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I have a shortcut in my SSH Config file and it works great, but what I want to do is have different Aliases jump to different directories on the server. so if I type

$ ssh domain1

It connects and will automatically cd into domain1's directory.

Is there a way to do that? Something like

    Host dev1
       Hostname example.com
       User myname
       Dir domains/domain1/

    Host dev2
       Hostname example.com
       User myname
       Dir domains/domain2/
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closed as off topic by Eugene Mayevski 'EldoS Corp, Yehuda Katz, Jim Garrison, Alex I, Anoop Vaidya Jan 18 '13 at 9:05

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Duplicate of stackoverflow.com/questions/2593570/… –  Philipp Claßen Jan 17 '13 at 21:01
no it isn't, I want to know how to do it in an ssh Config file. I think thats clear in the question. –  Jay Jan 17 '13 at 21:07
understand, I missed that. However, the same question has been asked on serverfault (see my answer). That may be helpful, as they stumpled upon the same mistake as me (LocalCommand in ~/.ssh/config seems to be the wrong way as it is not executed on the remote machine). –  Philipp Claßen Jan 17 '13 at 21:26

2 Answers 2

So I found how to do it. Someone keeps trying to rain on my parade, but they are doing horrible job at even that... but in the act of him telling me its not possible I found the solution.

In this post on ServerFault, they say you can't do it all through the ssh config file. But you can do it with the ssh config and your .bash_profile or whatever the terminal nerds call it. in the ssh config file add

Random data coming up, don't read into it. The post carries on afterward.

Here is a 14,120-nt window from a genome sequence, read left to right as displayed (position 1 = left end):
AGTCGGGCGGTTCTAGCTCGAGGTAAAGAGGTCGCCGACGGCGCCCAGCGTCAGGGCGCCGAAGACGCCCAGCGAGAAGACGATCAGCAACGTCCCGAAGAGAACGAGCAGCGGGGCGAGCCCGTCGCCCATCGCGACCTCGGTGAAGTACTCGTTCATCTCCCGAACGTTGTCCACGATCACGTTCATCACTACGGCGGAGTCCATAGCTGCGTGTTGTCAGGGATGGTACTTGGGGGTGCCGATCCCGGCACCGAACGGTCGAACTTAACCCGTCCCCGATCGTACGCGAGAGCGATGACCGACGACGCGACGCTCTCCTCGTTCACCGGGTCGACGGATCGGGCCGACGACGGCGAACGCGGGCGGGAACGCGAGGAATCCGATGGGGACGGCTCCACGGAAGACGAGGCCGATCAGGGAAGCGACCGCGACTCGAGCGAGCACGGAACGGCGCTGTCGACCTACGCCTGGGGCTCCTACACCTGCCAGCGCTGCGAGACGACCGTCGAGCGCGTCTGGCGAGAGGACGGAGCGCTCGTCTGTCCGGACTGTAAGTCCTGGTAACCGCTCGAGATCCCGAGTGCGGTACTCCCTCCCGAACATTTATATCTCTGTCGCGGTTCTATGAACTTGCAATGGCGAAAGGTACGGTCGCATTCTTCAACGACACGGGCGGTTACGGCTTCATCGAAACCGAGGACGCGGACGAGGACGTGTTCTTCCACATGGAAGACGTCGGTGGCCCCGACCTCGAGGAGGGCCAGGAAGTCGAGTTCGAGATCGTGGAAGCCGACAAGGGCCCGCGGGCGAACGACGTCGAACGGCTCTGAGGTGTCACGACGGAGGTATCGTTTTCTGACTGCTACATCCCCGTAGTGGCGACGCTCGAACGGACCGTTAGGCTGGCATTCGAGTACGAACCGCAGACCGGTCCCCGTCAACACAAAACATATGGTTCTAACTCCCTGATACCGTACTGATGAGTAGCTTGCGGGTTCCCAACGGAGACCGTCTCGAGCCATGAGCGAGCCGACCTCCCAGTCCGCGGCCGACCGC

Host dev
       Hostname server.com
       User joe

then in your .bash_profile add an alias

    alias domain1 = "ssh dev -t 'cd domains/domain1; bash'"

Here the dev refers to what you set up in the config file.

In the Terminal, just type domain1, you will be asked to put in your password and will go straight to the directory. Make a new alias for all your domains and it will make logging in to each one super easy.

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Take a look at http://serverfault.com/questions/167416/change-directory-automatically-on-ssh-login

This is the accepted answer:

What you're looking to do can't really be accomplished via SSH; you need to modify the shell in some way, e.g. via bashrc/bash_profile.

Just for the sake of completeness, you can ssh -t to change the directory (I know that was not your question, but it may help others):

ssh server -t "cd /my/remote/directory; bash --login"
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Actually there is a way to do it in same thread, instead of finding a reason why it can't be done, you found me the way to do it. So... thanks? –  Jay Jan 17 '13 at 21:46

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